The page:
MALAYSIAN companies still see bright prospects for their businesses in China post the Beijing Olympics as many do not expect the country's economic growth to slow down.
Telecommunications value-added services provider Mtouche Technology Bhd expects China's economy to continue to grow at a robust rate after the Beijing Olympics as the country is still in the growth phase.
Chief executive officer Eugene Goh said the event would have an effect on various industries.
“The feel-good factor will also contribute to a rise in consumerism. The Olympics will be a common topic for people to relate to. Content generated from the event will increase the data and voice usage of mobile network operators.
“It will help to increase take-up of new subscribers for the telecommunications industry, and this will pretty much sustain industry growth post-Olympics,” he said.
Goh said China was an attractive and important market for mTouche.
“Our unique proprietary platform, together with our national value-added services common short code license with the operators in all of China’s provinces, remains our strongest sustainable competitive advantage in the industry,” he added.
KPK Quantity Surveyors Sdn Bhd chairman John Ling foresees some slowdown in the construction industry in Beijing after the Olympic Games.
KPK is the quantity surveyor for the National Convention Centre for the Beijing Olympics.
“The people of Beijing will definitely enjoy better infrastructure in the city after the Olympics. But would all these new buildings and a lot more supporting facilities be white elephants after that? Without proper planning, the chances of that happening would be high,” Ling said.
However, Ling believes the Chinese government has a plan, and most of the supporting buildings will be converted to other uses immediately after the Olympic Games.
He noted that the site for the Beijing Asian Games was now a major growing urban centre in Beijing. “There may be a slowdown in Beijing after the Olympics, but it also gives other cities in China a chance at development.
“As for the construction industry, it may be slower in Beijing but there are many second-tier cities to look at and this can last quite a long time,” he said.
KPK first set up office in China in 1995 (in Shanghai). It opened its Beijing office in 2004 when the Chinese government was in the process of appointing consultants for the Beijing Olympic Games projects. It also has another office in Shenzhen.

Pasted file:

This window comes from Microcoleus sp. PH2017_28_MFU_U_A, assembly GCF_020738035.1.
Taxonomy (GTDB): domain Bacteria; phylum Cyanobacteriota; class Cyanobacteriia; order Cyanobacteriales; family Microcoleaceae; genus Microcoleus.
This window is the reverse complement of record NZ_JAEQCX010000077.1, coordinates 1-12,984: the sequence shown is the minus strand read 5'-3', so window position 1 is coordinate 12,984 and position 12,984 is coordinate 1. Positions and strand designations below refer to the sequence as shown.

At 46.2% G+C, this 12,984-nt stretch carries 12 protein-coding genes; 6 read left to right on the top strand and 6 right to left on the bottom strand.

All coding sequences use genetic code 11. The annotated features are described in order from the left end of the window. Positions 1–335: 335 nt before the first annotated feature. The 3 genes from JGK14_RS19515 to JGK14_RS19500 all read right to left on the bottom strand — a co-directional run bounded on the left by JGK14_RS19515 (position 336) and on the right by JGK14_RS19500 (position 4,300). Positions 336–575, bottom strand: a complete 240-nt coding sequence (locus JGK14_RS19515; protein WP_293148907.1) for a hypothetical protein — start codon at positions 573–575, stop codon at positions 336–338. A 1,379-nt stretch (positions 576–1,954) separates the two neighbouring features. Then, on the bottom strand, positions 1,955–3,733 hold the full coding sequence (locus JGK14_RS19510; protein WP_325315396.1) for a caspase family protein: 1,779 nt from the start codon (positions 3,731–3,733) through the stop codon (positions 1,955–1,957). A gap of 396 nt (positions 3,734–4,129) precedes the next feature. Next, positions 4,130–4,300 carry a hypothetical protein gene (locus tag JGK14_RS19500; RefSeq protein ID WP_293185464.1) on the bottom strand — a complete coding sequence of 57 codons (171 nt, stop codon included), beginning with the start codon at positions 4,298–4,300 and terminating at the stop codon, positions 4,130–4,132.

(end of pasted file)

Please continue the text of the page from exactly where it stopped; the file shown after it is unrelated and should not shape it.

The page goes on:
Priceworth Wood Products Bhd has invested about RM50mil in logging equipment, plant and machinery to boost production capacity to cater to increased demand from the Beijing Olympics, said executive director Michael Chok.
“Although the high demand will disappear after 2008, there will still be normal demand.
“Huge investments will be required to rejuvenate the old industrial base in northeast China as well as the country's underdeveloped west,” he said.
Therefore, Chok foresees no lack of hotspots for post-Olympic investments in China.
“China has maintained rapid and consistent economic growth over the last few years. The huge investments by the government in infrastructure construction will push forward the economic growth of the country.
“In view of the expected steady demand and our good marketing network, our business in the China market will remain positive,” he said.
The group exports sawn timber and other processed wood products to China. Its China business accounts for 30% to 35% of group turnover.
Nevertheless, Chok said, Priceworth was also exploring and exporting to other east Asean countries, India, the Middle East and the United States.
Hai-O Enterprise Bhd, which imports Chinese health supplements and traditional medicine, expects sales to be better for the company as the Olympics approaches.
“Some of the brands that we carry are official corporate sponsors and suppliers for the Beijing Olympics.
“Although we are not directly involved, I believe sales would increase somewhat due to brand awareness from the international media coverage of the Olympics,” group managing director Tan Kai Hee said.
He sees very little impact on Hai-O's business in the event of any slowdown in China's economy post-Olympics. “It will be business as usual for us.”
Tan, however, believes that if an economic slowdown happens, it will be short-lived as other international events such as the Formula One Chinese Grand Prix, the A1 Grand Prix, the MotoGP and the Shanghai International Expo will continue to bring in tourists and revenue to China.
Tan sees good prospects for Hai-O in China. “We will be importing more Chinese products into Malaysia and exporting local products to China. We will be also be setting up offices in Shenzhen, Guangdong and Kunming,” he said.
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